HOTTER AFTERNOONS: Heat levels will be creeping up in coming days as an upper ridge builds across the Deep South. We project a high in the 87- to 90-degree range today, followed by 90- to 93-degree heat over the weekend. Look for mostly sunny days and fair nights; an afternoon shower or two can’t be ruled out, but odds of any one spot getting wet are only 10% Saturday and Sunday.
NEXT WEEK: Moisture levels will rise, the air becomes more unstable and we expect an increase in the number of showers and thunderstorms, especially Tuesday and Wednesday. The high Monday will be close to 90, but then afternoon temperatures will drop back into the 80s for the rest of the week with an increase in clouds and showers. Rain distribution won’t be especially even, but many communities have a chance of seeing one-half inch to 1 inch during the week.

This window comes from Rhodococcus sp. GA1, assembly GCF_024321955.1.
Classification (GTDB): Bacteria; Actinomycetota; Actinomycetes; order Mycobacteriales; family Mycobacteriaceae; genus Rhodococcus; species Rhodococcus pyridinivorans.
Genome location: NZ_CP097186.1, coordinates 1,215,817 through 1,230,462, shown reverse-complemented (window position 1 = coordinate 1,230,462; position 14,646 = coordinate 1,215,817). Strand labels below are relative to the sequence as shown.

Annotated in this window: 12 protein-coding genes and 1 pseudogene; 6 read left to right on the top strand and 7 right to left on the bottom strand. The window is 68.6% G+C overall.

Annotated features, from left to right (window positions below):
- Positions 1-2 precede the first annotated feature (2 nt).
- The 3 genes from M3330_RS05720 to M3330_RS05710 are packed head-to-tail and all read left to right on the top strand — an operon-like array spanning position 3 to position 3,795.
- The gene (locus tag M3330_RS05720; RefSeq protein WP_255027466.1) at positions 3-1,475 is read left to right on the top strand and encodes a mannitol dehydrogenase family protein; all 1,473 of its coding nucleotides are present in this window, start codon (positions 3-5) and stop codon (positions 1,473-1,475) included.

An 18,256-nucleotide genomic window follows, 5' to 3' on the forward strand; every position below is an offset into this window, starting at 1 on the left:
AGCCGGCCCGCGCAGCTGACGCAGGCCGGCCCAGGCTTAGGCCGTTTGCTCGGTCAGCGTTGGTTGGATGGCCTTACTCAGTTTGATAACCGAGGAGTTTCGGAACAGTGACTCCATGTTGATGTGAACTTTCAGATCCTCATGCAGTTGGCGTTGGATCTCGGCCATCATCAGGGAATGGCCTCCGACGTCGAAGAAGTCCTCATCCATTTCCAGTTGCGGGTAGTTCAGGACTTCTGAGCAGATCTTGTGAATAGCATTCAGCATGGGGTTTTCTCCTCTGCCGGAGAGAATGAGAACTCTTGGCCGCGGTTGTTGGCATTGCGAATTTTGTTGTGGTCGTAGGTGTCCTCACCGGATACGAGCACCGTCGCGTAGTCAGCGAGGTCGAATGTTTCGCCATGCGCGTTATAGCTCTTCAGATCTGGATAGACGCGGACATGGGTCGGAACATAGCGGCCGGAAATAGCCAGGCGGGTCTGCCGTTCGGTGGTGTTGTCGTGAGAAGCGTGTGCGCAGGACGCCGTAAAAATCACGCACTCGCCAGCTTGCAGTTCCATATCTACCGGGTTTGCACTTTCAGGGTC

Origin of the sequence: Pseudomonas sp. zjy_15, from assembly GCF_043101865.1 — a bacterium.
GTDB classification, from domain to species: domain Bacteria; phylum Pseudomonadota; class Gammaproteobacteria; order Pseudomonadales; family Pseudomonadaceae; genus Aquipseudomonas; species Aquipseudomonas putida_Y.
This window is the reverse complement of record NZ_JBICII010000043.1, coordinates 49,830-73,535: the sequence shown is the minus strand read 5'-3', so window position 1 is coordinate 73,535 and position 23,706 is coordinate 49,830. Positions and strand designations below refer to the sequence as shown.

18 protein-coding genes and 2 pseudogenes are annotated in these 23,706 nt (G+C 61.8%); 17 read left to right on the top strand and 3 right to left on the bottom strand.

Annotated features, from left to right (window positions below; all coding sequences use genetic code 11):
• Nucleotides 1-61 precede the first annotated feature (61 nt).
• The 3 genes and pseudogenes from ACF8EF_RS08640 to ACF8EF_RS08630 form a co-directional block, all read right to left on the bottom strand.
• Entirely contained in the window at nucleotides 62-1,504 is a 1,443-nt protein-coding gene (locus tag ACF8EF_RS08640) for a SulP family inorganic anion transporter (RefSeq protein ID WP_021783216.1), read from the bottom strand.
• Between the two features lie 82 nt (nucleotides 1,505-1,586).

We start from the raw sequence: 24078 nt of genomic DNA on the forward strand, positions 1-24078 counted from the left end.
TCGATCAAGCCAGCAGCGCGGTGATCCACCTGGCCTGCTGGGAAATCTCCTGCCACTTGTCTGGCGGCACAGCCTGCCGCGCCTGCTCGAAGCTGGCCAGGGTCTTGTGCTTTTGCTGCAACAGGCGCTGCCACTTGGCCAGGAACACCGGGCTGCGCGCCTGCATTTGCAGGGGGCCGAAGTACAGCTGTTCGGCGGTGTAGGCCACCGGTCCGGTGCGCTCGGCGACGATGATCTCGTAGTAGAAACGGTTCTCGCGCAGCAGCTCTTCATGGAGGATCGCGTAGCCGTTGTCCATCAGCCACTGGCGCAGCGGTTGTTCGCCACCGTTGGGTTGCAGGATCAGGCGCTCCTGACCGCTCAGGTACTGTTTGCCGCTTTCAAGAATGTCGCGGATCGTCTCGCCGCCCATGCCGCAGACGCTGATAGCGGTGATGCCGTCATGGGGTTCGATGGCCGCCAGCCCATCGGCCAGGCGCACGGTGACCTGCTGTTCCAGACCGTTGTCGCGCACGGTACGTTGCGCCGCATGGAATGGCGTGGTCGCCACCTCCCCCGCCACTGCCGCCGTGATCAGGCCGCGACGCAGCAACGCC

TROPICS: The Atlantic basin remains very quiet, and tropical storm formation is not expected through next week. The Saharan Air Layer could reach the Southeast U.S. next week, giving potential for vivid sunrise and sunset skies due to the dust from the African continent.
ON THIS DATE IN 1972: Hurricane Agnes made landfall on Florida’s Panhandle near Cape San Blas with winds of 75 mph. Storm tides 5-6 feet above normal caused erosion and flooding along the coast of the Panhandle that resulted in $12 million (in 1972 U.S. dollars) in property damage. Fifteen tornadoes spawned by the hurricane also produced damage in the state. Hurricane Agnes took 130 lives along its path, 113 of which were a direct result of flooding over the eastern half of the nation. Total damages from Hurricane Agnes amounted to about $2.1 billion (1972 USD), making it the most costly U.S. hurricane at the time. The Category 1 status of the storm as it passed over Florida largely spared the state. Hurricane Agnes is a good example of how destructive weak storms can be.
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